OpenAI Gears Up for Business How OpenAI developed a sales strategy for GPT-4

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OpenAI Gears Up for Business: How OpenAI developed a sales strategy for GPT-4

Reporters offered a behind-the-scenes look at OpenAI’s year-long effort to capitalize on its long-awaited GPT-4.

What’s new: The company built a sales team and courted corporate partners in advance of launching its latest large language model, The Information reported.

How it works: OpenAI hired a head of sales only last June, four years after shifting from nonprofit to for-profit. She and her team began signing up corporate customers soon after.

  • The sales team offered access to the GPT-4 API along with engineers to assist in developing products based on it. Customers include Khan Academy, which uses ChatGPT to drive an educational chatbot; Morgan Stanley, which uses an unspecified model to query financial documents; and Salesforce, which uses OpenAI’s technology to power Einstein GPT, a service that crafts emails, analyzes sales data, and summarizes customer feedback.
  • To Salesforce and product research startup Kraftful, the team sold access to servers that process large volumes of GPT-3.5 and GPT-4 prompts. Prices ranged from $264,000 a year for GPT-3.5 to $1.584 million a year for the most powerful version of GPT-4, according to a letter to prospective customers.
  • OpenAI also helped customers develop customer-facing plugins that enable ChatGPT to surf the web and take advantage of third-party services. For instance, Expedia built a plug-in that tracks travel conversations to generate offers for flights, hotels, and holiday packages. Instacart developed one that enables customers to order groceries via prompt.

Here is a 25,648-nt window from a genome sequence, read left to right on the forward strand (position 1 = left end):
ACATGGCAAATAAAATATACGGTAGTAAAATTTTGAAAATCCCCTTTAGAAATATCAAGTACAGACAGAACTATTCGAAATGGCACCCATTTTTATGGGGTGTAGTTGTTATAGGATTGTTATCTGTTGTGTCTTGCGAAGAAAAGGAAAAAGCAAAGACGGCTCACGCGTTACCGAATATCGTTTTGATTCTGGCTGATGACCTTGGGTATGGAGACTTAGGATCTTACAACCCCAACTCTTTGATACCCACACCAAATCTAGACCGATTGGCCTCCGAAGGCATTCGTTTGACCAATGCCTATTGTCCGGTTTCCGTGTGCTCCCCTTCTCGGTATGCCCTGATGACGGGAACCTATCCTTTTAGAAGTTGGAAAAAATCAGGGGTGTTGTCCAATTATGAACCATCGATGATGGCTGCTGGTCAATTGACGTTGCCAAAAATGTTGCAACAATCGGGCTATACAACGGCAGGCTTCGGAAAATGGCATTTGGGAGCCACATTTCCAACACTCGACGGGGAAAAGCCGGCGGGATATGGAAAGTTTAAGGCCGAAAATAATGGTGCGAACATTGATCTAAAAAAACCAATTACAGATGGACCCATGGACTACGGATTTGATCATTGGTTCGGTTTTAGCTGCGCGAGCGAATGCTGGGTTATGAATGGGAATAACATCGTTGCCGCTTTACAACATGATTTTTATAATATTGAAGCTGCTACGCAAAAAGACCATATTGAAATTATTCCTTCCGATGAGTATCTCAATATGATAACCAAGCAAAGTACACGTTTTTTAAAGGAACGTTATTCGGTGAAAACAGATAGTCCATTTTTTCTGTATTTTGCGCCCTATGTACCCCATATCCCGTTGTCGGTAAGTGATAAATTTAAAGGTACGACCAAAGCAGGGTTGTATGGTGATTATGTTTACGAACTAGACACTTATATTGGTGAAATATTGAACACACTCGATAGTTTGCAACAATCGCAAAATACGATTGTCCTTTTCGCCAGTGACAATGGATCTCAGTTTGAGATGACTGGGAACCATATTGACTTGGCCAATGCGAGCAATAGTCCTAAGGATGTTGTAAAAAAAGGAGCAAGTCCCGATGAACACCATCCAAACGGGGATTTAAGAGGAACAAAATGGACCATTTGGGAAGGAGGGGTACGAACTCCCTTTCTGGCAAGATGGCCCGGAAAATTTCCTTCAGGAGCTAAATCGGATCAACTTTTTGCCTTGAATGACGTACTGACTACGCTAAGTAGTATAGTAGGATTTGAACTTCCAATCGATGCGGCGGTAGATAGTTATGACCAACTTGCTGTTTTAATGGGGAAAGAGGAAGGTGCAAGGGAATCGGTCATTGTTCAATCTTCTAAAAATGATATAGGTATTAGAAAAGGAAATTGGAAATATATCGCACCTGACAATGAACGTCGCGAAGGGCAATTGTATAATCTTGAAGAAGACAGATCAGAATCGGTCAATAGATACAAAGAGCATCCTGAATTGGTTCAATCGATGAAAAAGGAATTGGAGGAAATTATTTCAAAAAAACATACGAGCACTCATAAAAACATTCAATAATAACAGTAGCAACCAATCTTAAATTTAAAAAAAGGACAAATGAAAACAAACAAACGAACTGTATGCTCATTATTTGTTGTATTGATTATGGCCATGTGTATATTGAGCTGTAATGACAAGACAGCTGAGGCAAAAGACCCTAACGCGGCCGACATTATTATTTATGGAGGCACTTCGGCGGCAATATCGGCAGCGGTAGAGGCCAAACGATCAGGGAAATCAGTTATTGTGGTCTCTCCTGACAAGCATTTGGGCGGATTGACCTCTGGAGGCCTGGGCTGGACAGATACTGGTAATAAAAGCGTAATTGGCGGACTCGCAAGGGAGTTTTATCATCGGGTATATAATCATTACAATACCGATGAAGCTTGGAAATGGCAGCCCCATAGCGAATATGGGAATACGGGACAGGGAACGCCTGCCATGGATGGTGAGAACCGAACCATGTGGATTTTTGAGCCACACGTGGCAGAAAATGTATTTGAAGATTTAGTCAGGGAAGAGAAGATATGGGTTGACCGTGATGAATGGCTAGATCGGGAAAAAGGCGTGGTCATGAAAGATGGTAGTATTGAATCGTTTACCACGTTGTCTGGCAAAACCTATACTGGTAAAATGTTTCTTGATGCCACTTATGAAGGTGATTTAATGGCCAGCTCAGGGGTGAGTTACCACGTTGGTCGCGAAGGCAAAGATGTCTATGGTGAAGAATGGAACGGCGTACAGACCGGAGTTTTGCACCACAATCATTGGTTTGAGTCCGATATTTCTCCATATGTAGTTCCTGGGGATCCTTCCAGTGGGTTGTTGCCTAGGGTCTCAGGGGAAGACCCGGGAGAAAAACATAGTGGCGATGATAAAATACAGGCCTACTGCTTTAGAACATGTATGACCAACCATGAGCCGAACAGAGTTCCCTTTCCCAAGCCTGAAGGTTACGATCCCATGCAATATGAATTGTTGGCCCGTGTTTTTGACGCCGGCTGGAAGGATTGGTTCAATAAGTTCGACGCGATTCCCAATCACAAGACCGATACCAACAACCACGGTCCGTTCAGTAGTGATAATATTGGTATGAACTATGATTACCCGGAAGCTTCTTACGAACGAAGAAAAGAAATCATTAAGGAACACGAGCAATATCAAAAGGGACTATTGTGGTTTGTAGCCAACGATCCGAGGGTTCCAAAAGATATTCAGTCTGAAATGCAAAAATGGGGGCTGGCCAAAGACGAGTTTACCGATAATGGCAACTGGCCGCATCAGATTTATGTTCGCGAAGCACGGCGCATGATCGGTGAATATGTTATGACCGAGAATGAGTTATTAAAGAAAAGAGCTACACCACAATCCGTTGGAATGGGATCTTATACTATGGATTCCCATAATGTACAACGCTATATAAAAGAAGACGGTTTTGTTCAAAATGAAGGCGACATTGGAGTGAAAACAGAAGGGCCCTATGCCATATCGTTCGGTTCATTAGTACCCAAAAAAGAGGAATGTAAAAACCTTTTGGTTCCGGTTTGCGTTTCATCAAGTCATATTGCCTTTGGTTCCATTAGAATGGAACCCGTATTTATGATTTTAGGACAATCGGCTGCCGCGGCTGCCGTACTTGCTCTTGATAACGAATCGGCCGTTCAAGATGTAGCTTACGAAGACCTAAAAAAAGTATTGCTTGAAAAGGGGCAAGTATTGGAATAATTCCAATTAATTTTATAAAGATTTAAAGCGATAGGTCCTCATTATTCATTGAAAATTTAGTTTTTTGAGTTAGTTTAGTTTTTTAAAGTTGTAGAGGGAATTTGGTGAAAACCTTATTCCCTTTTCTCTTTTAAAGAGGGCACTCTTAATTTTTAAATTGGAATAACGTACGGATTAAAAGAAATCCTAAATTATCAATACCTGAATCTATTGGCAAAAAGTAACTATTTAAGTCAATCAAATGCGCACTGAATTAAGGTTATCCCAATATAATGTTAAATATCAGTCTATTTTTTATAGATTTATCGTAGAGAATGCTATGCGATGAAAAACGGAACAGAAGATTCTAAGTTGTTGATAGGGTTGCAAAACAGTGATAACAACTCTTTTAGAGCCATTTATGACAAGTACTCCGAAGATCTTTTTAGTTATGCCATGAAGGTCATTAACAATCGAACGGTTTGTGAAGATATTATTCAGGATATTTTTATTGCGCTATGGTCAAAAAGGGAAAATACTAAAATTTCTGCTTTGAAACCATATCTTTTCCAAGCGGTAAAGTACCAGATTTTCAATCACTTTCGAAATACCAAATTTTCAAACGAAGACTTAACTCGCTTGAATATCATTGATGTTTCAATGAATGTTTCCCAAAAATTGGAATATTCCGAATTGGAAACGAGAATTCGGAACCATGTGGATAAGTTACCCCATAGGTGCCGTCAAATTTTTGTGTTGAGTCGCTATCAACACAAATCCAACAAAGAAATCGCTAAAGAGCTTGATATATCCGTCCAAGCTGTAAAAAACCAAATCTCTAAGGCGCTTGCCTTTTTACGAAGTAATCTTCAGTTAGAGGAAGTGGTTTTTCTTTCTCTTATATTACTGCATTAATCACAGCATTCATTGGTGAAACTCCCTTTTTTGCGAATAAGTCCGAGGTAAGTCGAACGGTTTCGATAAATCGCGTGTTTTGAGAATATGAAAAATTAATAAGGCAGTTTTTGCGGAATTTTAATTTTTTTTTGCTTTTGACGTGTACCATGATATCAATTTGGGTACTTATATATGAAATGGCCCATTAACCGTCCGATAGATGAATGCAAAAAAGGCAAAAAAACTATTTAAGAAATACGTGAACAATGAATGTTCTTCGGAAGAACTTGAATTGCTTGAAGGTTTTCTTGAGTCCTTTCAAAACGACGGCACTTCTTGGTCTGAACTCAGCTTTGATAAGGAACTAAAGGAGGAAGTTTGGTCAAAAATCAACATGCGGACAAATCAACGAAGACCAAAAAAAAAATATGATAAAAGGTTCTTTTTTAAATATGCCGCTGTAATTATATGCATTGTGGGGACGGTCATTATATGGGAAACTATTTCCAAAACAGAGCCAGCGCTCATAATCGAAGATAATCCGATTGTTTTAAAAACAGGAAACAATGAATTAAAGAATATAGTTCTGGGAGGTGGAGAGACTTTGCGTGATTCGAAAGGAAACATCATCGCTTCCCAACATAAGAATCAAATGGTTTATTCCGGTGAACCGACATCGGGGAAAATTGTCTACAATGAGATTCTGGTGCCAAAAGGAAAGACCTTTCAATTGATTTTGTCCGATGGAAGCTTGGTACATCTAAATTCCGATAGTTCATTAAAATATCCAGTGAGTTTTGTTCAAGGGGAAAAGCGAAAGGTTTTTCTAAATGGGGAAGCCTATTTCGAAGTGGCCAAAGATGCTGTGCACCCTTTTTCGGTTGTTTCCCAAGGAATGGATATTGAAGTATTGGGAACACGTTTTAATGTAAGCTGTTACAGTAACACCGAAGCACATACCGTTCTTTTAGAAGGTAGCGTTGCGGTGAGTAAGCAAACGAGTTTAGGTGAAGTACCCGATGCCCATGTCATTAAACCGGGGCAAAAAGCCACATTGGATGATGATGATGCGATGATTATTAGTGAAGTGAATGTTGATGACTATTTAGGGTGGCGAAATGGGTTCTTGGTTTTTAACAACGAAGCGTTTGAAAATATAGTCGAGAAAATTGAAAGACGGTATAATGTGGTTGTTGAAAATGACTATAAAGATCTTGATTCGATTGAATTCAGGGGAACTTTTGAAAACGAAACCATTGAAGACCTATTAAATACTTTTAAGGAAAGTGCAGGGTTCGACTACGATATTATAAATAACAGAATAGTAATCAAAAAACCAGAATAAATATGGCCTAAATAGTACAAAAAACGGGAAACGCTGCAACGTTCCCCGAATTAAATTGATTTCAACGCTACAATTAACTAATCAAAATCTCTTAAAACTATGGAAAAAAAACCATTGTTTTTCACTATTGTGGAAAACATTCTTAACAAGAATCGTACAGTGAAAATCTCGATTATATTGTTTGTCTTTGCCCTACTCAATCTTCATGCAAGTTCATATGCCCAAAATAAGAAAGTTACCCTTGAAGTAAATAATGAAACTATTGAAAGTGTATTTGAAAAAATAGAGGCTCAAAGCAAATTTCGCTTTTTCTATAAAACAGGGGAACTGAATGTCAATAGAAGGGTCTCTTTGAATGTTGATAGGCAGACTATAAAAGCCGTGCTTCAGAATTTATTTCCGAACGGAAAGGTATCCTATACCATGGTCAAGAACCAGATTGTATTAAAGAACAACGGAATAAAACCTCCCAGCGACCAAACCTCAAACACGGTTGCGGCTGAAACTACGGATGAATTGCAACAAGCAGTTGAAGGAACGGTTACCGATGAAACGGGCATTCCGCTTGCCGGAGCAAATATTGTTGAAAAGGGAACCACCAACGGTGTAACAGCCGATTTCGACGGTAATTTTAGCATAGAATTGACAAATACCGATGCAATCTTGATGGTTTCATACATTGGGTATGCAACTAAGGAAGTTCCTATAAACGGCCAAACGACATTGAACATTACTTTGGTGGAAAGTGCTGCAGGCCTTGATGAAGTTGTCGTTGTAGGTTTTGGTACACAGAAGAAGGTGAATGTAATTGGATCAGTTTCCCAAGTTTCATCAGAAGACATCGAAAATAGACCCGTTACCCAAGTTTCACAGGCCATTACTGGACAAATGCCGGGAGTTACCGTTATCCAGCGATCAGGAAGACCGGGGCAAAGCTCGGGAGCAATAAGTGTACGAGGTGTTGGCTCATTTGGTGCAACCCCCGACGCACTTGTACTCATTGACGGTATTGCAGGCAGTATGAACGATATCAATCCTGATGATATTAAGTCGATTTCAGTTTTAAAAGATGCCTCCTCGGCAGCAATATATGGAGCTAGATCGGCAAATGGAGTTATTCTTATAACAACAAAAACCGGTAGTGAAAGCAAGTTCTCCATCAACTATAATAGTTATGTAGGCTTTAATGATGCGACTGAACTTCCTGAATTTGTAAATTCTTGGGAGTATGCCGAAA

Path to profit: In 2015, OpenAI started as a nonprofit research lab dedicated to transparency. In 2019, it launched a profit-seeking subsidiary to fund its research. In a series of deals between 2019 and 2023, Microsoft invested upward of $13 billion in exchange for 49 percent of OpenAI’s profit and right of first refusal to commercialize its technology.

Yes, but: Observers have criticized both the company’s pivot to profit and its shift away from transparency. In a March interview, OpenAI’s co-founder Ilya Sutskever defended the organization’s secrecy, claiming it was necessary for safety as AI becomes more powerful.

Why it matters: OpenAI saw generative AI’s commercial potential before ChatGPT sparked investments around the globe. That foresight could pay off handsomely, as the company forecasted revenue of $200 million this year and $1 billion by 2024.

We’re thinking: OpenAI is building revolutionary technology that benefits hundreds of millions of users. We’re glad to see it on a path to financial sustainability.


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